Cleveland International Film Festival } April 7 – April 18, 2021 } Playhouse Square

MIMI
(La Bouche de Jean-Pierre)

 

Year: 1996
Country: France
Run Time: 52 minutes

Conventional wisdom declares that the French make the most perceptive (and often painful) films about the dreams, angst, and souls of children, from "The 400 Blows" to "The Son of the Shark" (18th Ciff, 1994). Lucile Hadzilhalilovic's MIMI can only add to that reputation. Mimi is a little girl whose life will be forever altered by the next 48 hours, commencing with her shock at witnessing her mother's attempted suicide. With Maman in a hospital ward, Mimi must now reside with her well-meaning but ill-equipped aunt, who allocates the newcomer a corner in her cramped, joyless apartment on the outskirts of Paris. Mimi is a small, vulnerable figure in a stark adult world, rendered by filmmaker Hadzihalilovic as an indictment of the coldness of contemporary life. Unblinking widescreen frames, minimalist dialogue, and ambience trap the viewer as assuredly as the defenseless heroine in a bleak, menacing urban landscape. In French with English subtitles.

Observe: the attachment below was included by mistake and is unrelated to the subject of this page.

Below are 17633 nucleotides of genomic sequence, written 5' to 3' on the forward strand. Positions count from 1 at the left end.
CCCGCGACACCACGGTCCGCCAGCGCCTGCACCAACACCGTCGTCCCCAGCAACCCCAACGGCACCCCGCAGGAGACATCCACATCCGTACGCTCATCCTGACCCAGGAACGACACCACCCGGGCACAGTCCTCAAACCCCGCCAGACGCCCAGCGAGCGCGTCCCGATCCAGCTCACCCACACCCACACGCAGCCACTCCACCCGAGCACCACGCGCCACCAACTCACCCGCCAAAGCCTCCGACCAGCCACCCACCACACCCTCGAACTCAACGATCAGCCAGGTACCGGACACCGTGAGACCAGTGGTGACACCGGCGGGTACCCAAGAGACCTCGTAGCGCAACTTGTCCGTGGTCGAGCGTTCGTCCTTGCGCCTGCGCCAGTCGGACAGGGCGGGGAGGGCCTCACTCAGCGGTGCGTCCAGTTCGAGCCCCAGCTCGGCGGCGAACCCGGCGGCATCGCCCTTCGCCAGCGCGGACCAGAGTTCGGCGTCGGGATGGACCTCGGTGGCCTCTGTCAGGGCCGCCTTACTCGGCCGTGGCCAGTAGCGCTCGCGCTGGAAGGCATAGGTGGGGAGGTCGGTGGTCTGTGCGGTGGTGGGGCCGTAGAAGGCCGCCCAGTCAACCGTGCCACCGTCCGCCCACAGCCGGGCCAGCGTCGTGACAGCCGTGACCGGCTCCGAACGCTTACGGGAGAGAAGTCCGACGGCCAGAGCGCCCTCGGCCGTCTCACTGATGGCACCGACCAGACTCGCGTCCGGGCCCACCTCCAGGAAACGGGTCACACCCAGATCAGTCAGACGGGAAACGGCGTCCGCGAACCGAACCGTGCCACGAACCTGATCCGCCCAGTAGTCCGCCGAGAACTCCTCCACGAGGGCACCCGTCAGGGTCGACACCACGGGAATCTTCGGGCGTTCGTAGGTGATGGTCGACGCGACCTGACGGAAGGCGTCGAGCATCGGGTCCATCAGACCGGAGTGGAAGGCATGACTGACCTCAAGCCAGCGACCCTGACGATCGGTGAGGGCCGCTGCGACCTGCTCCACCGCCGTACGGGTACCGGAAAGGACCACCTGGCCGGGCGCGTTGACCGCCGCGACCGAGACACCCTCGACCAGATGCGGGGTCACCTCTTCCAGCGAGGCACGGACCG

- Charles Cassady

Screenplay
Lucile Hadzihalilovic

Director
Lucile Hadzihalilovic

Producer
Gaspar Noe, Lucile Hadzihalilovic

Cinematography
Dominic Colin, Gaspar Noe

Editing
Lucile Hadzihalilovic

Principal Cast
Sandra Sammartino, Michel Trillot, Denise Schropfer

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